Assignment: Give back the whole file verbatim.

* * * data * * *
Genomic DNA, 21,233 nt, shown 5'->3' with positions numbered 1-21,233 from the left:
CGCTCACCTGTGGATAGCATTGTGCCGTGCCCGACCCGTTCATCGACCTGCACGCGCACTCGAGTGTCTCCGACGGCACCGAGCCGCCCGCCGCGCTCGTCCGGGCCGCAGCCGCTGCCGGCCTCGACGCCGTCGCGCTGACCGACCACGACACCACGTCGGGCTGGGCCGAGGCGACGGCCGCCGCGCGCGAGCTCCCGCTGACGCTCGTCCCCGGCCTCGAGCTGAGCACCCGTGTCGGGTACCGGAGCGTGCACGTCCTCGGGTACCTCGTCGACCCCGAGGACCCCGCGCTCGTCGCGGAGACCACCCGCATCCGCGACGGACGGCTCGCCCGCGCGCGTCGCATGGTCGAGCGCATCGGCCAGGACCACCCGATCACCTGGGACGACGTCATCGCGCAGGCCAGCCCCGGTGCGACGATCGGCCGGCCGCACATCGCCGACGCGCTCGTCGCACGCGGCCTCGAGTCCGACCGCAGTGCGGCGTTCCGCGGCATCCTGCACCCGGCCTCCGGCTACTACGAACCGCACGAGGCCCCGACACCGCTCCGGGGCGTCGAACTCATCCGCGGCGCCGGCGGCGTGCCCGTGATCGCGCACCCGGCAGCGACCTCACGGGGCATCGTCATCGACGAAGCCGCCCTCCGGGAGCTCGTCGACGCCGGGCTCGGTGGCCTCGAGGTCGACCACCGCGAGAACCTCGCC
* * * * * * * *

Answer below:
Genomic DNA, 21,233 nt, shown 5'->3' with positions numbered 1-21,233 from the left:
CGCTCACCTGTGGATAGCATTGTGCCGTGCCCGACCCGTTCATCGACCTGCACGCGCACTCGAGTGTCTCCGACGGCACCGAGCCGCCCGCCGCGCTCGTCCGGGCCGCAGCCGCTGCCGGCCTCGACGCCGTCGCGCTGACCGACCACGACACCACGTCGGGCTGGGCCGAGGCGACGGCCGCCGCGCGCGAGCTCCCGCTGACGCTCGTCCCCGGCCTCGAGCTGAGCACCCGTGTCGGGTACCGGAGCGTGCACGTCCTCGGGTACCTCGTCGACCCCGAGGACCCCGCGCTCGTCGCGGAGACCACCCGCATCCGCGACGGACGGCTCGCCCGCGCGCGTCGCATGGTCGAGCGCATCGGCCAGGACCACCCGATCACCTGGGACGACGTCATCGCGCAGGCCAGCCCCGGTGCGACGATCGGCCGGCCGCACATCGCCGACGCGCTCGTCGCACGCGGCCTCGAGTCCGACCGCAGTGCGGCGTTCCGCGGCATCCTGCACCCGGCCTCCGGCTACTACGAACCGCACGAGGCCCCGACACCGCTCCGGGGCGTCGAACTCATCCGCGGCGCCGGCGGCGTGCCCGTGATCGCGCACCCGGCAGCGACCTCACGGGGCATCGTCATCGACGAAGCCGCCCTCCGGGAGCTCGTCGACGCCGGGCTCGGTGGCCTCGAGGTCGACCACCGCGAGAACCTCGCC